Tony D. McKinnon Sr.
Preparing for 2015 Contract Negotiations
Tony D. McKinnon Sr.
(This article appears in the March/April 2014 edition of The American Postal Worker.)
The Collective Bargaining Agreement, the union contract between the American Postal Workers Union and the United States Postal Service, expires in May 2015. Negotiations with the USPS will begin 90 days prior, in February 2015. APWU preparations are beginning now. As part of our preparations, we are seeking input from union members and officers at all levels of the organization.
We encourage union members to provide suggestions to their local APWU stewards and officers, or to the national union headquarters. Suggestions may be sent by email to email@example.com or by mail to: Tony D. McKinnon Sr., Industrial Relations Department Director, APWU Negotiations 2015, 1300 L Street NW, Washington DC 20005.
State and regional APWU meetings also provide an important opportunity for members to voice their concerns. Resolutions adopted at these meetings will be submitted to the national union for consideration by delegates to the 22nd APWU National Convention in July 2014. At the convention, the Labor-Management Committee will review resolutions about the contract and make recommendations to the delegates, who will vote the proposals up or down. Resolutions approved by the convention are included with others to be considered during negotiations.
Click here for a compilation of previously-adopted Labor Management Resolutions [PDF]. Resolutions listed in the document are considered “standing resolutions,” so it is not necessary to resubmit them.
Of course, not every suggestion or resolution will become part of the new contract. But, as we prepare for talks and try to negotiate the best possible contract for our members, the National Negotiating Team will evaluate all proposals.
In addition to formal resolutions and proposals, the union’s national negotiators hear from local and state leaders, regional coordinators and national business agents about problems in the field that need to be addressed through contract negotiations.
Some may ask, “Why start so early on negotiations?” The reason is simple. We believe that negotiating a solid and improved Collective Bargaining Agreement is perhaps the union’s most important job. We take the responsibility very seriously. We believe preparing early is the only way we may be able to undo some of the damage done, and position ourselves to advance the issues that must be addressed on behalf of the membership.
We are committed to protecting full-time career work, creating a pathway for the conversion of Postal Support Employees to career employment, ensuring that part-time flexibles are afforded an opportunity to opt to career status, ensuring that excessed members are afforded the opportunity to return to assignments close to their homes, making sure arbitration awards and grievance settlements are honored — with payments issued in a timely manner when they are awarded — and ensuring that our members are fairly compensated for work.
The 2015 negotiations will be tough, but we, as APWU members, are resilient. We believe in the old saying, “Nothing ventured, nothing gained.” We are ready to fight for your rights, for the preservation of the APWU, and for the great institution called the People’s Postal Service. To accomplish our goals during these trying times, we will need the support of the entire membership.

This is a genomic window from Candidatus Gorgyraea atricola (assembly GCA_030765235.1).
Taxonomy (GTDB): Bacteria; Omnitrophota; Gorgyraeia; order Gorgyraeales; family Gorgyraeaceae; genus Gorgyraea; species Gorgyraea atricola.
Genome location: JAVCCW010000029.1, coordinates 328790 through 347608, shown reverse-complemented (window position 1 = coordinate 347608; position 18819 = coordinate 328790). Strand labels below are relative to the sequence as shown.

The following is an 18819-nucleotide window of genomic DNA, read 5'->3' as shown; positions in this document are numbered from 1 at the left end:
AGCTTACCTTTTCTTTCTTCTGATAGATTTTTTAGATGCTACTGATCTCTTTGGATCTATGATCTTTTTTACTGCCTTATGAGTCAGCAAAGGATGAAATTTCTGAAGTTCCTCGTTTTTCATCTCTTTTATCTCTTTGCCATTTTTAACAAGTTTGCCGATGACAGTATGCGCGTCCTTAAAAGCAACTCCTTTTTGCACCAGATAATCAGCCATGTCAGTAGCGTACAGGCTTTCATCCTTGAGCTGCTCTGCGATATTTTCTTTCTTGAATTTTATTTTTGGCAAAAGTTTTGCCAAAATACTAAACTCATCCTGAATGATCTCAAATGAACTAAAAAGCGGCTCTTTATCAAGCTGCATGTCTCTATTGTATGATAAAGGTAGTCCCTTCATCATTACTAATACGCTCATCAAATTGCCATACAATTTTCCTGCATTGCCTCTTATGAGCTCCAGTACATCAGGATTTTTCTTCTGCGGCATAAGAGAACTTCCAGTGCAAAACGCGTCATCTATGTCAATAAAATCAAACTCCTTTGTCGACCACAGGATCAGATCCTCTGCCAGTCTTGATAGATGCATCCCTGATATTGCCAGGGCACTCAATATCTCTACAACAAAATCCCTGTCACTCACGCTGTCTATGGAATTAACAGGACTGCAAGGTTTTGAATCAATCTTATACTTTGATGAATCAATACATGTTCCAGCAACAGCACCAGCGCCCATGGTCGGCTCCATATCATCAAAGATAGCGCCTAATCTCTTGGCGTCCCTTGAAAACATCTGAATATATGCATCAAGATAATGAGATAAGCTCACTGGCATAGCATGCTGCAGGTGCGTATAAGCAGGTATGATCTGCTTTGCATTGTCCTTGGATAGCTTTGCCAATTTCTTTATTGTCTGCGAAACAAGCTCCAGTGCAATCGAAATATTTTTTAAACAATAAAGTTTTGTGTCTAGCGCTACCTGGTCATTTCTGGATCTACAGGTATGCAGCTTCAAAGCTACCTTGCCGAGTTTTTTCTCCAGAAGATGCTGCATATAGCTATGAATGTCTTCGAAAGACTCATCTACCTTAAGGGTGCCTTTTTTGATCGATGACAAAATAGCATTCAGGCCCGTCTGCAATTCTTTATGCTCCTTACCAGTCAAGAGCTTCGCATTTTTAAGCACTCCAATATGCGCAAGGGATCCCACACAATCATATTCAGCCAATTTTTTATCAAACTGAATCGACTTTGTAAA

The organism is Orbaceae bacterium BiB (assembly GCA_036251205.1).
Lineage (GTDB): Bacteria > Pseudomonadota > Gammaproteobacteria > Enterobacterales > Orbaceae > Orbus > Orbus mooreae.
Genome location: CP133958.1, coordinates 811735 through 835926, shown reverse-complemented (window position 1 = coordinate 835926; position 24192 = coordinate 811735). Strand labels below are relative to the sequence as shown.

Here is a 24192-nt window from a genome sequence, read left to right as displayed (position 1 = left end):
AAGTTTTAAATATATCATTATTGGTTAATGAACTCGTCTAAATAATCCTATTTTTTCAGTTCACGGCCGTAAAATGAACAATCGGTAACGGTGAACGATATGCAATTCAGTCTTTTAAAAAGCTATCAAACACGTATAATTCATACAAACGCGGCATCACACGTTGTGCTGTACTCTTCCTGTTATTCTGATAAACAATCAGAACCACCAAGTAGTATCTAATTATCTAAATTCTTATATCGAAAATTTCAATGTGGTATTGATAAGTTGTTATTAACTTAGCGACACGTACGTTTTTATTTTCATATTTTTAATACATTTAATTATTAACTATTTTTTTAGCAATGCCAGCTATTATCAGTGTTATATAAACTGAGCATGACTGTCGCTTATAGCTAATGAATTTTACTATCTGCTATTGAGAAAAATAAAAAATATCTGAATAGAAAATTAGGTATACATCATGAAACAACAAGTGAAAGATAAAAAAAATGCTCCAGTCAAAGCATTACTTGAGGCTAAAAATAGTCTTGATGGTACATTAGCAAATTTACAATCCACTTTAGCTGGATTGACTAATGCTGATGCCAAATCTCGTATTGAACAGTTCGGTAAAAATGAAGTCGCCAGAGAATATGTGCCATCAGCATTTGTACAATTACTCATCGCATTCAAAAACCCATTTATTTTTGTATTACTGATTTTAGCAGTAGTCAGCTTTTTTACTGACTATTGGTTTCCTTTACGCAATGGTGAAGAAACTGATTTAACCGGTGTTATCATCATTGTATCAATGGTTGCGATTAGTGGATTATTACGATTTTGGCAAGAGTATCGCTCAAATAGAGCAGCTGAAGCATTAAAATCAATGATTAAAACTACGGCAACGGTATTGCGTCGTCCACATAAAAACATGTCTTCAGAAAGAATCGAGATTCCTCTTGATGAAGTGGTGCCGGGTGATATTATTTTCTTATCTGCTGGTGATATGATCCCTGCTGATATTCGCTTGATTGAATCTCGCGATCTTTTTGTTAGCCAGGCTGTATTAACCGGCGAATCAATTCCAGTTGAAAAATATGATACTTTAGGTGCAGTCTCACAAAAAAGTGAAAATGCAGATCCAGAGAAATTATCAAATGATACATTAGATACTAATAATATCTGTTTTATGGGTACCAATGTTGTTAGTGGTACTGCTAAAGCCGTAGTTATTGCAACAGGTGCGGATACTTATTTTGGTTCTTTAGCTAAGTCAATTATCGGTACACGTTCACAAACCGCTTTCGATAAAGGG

Justice Delayed, Justice Denied
A grievance is defined as “a dispute, difference, disagreement or complaint” between the union and management related to wages, hours and working conditions. Workers employed at non-union companies don’t have the right to file grievances or challenge management actions. Our union contract guarantees that right, and it is a great right for postal workers.
But the current process for resolving grievances often fails to work for union members. It takes far too long to get grievances adjudicated, and justice delayed is justice is denied. Postal management frequently frustrates the process by flagrantly violating the contract and then just daring the workers and local unions to, “Go ahead and file your grievance.”
We are working very hard to address the outrageous grievance backlog and to develop some new test programs to see what works best for our members and local unions. With more than 33,000 cases scheduled for arbitration, that is an urgent task. I will report to you in my next article any progress made on this important issue.
Failure to Abide by Agreements
I have found through my own experience and many reports from leaders and activists around the country that even when the union wins a grievance through a settlement or an arbitration award, postal management often refuses to comply with the award or the very document they agreed to and signed.
I believe strongly that if we are to have any type of real relationship, the USPS must first begin to consistently enforce the contract and must embrace the idea that compliance is not voluntary, it is absolutely necessary for all of their managers in the field.
With that in mind, I am requesting that any officer, steward or member provide me a copy of any signed agreement or arbitration award that management refuses to honor. Please provide a short explanation of the issue and mail it to 1300 L Street NW, Washington DC 20005, or send it via email to firstname.lastname@example.org.